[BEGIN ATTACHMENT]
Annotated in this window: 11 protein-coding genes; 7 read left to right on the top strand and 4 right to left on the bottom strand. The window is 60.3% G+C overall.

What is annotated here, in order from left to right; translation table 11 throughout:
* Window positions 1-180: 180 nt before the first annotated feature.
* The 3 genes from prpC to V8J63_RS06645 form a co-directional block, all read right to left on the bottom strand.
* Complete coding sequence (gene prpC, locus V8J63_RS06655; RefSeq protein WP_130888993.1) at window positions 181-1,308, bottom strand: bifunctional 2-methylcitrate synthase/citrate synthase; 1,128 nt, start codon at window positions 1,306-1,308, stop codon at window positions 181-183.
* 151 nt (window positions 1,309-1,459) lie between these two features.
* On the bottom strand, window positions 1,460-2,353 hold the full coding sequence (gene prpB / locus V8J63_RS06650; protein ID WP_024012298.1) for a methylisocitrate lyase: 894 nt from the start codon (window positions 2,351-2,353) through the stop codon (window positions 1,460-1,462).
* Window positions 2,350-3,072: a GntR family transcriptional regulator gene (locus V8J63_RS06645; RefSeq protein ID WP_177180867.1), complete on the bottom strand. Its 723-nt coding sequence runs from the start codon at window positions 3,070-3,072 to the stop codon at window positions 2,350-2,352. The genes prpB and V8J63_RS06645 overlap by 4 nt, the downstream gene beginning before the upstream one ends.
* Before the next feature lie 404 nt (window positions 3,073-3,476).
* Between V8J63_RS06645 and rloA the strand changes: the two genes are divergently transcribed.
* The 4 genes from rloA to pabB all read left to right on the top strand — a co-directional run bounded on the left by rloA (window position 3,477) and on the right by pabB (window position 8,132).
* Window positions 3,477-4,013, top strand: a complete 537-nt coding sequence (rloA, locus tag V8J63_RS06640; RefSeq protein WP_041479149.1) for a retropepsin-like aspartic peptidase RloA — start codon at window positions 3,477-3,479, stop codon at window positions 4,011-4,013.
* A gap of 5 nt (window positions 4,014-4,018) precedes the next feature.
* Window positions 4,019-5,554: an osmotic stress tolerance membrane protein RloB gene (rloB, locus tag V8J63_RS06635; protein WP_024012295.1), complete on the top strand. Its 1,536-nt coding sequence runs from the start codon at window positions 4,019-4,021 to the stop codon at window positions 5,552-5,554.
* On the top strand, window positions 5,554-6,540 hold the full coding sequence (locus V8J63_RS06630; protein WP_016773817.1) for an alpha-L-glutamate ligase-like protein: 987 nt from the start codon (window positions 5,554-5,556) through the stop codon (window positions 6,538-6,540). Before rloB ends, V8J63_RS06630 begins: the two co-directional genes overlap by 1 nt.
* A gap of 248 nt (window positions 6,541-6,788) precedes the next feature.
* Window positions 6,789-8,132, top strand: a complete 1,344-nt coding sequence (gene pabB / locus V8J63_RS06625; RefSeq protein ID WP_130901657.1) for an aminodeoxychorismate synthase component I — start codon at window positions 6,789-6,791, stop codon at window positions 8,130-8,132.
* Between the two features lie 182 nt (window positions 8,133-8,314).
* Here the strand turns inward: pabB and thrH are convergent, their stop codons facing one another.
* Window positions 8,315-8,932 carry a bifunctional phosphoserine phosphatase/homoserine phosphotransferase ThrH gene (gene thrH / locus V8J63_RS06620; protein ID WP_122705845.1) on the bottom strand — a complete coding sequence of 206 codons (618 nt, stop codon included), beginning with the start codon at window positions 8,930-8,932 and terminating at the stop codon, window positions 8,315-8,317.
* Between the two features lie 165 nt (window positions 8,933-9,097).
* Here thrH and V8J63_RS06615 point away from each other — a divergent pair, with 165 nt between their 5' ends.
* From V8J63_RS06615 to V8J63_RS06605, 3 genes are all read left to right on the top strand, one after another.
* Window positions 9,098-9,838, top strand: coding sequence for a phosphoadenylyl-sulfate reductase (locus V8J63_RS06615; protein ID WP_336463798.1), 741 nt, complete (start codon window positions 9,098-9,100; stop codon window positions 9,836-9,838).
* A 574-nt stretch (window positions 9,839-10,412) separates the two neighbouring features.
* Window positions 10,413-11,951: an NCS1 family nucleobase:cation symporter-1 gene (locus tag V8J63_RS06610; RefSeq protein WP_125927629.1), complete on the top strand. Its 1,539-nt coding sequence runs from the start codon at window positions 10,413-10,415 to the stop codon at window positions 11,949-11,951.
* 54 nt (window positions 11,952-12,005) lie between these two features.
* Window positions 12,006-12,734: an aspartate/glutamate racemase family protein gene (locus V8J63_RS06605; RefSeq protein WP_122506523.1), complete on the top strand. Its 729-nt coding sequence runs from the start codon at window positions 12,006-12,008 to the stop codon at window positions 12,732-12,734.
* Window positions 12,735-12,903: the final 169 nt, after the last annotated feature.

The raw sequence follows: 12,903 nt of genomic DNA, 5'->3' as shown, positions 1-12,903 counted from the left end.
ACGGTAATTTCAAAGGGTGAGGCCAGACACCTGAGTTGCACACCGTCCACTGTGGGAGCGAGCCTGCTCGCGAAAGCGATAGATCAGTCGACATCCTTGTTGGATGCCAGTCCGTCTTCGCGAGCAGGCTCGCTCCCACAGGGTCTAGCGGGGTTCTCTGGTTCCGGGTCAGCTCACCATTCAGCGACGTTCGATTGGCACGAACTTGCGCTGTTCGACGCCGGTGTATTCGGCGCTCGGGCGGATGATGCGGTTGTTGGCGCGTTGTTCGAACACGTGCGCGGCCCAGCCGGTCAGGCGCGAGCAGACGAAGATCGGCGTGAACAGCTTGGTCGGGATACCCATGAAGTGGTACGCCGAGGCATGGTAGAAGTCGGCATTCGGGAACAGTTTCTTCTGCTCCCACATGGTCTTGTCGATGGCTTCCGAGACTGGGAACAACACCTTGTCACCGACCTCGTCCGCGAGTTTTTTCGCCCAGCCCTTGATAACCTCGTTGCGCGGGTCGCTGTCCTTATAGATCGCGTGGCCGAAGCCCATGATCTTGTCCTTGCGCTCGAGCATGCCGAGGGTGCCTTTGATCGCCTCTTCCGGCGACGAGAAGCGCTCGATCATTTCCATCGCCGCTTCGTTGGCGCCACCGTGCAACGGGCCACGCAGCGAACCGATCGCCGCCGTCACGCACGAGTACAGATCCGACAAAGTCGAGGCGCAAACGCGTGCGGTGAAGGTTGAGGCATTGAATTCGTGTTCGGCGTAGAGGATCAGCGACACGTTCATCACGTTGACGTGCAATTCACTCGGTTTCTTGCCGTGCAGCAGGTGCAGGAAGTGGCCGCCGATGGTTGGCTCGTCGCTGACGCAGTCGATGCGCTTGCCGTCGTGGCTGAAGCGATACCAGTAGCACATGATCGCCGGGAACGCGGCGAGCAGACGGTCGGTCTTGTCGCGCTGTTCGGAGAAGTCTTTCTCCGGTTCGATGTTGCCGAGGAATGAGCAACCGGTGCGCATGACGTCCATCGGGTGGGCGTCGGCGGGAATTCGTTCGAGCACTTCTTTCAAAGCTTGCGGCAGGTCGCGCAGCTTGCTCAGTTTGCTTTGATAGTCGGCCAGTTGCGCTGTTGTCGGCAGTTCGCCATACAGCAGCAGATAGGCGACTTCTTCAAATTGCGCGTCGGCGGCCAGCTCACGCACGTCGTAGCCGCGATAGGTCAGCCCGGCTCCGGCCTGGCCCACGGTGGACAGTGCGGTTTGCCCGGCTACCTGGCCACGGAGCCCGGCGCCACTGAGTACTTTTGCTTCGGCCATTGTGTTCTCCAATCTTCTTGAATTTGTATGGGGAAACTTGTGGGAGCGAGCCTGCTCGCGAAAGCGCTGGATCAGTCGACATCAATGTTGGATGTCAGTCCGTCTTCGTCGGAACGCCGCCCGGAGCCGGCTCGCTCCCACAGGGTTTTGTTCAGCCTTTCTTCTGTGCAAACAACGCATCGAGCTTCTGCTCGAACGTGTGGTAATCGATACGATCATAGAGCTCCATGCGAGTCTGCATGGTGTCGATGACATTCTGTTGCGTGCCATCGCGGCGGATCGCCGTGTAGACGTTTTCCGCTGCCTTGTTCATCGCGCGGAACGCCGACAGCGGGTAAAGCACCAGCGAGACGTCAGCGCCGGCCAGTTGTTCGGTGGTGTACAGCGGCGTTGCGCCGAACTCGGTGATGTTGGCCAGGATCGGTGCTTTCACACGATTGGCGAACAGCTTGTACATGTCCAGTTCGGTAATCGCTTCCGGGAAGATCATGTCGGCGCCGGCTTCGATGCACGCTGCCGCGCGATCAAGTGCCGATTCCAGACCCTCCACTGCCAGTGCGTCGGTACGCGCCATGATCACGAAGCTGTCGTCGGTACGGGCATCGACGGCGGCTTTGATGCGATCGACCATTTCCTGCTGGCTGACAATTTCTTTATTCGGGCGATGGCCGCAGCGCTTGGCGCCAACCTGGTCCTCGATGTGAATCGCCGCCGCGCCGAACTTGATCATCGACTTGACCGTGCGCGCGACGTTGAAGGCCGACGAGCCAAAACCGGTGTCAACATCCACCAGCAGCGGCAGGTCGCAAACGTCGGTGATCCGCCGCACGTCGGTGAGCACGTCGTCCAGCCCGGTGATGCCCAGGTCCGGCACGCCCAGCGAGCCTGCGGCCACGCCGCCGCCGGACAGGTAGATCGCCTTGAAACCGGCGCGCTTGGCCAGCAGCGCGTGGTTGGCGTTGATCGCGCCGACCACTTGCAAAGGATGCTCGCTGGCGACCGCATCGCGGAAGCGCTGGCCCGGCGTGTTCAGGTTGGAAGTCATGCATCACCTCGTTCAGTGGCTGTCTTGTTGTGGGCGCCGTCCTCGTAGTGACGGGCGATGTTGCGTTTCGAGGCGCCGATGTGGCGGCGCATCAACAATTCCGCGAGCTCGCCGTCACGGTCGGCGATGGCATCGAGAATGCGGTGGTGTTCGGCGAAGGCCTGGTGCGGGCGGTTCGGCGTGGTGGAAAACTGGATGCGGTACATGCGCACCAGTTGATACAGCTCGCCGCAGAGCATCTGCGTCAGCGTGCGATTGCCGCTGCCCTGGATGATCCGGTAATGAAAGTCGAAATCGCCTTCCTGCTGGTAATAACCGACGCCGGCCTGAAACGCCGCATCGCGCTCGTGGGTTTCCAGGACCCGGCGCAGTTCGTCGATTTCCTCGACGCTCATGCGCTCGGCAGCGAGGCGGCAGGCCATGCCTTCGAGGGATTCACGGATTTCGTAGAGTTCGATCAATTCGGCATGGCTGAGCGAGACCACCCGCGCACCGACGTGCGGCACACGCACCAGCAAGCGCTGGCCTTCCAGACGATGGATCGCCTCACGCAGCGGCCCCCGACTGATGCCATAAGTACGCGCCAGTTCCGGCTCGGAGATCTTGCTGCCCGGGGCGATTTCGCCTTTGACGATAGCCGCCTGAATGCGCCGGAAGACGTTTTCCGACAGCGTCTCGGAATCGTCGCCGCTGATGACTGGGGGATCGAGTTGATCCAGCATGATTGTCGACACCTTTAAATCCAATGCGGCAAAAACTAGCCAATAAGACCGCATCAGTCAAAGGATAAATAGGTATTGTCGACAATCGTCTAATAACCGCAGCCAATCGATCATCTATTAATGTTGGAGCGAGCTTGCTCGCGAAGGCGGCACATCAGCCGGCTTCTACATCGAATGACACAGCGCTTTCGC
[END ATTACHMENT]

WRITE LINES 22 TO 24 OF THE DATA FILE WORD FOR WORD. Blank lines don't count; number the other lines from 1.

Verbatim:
* Here thrH and V8J63_RS06615 point away from each other — a divergent pair, with 165 nt between their 5' ends.
* From V8J63_RS06615 to V8J63_RS06605, 3 genes are all read left to right on the top strand, one after another.
* Window positions 9,098-9,838, top strand: coding sequence for a phosphoadenylyl-sulfate reductase (locus V8J63_RS06615; protein ID WP_336463798.1), 741 nt, complete (start codon window positions 9,098-9,100; stop codon window positions 9,836-9,838).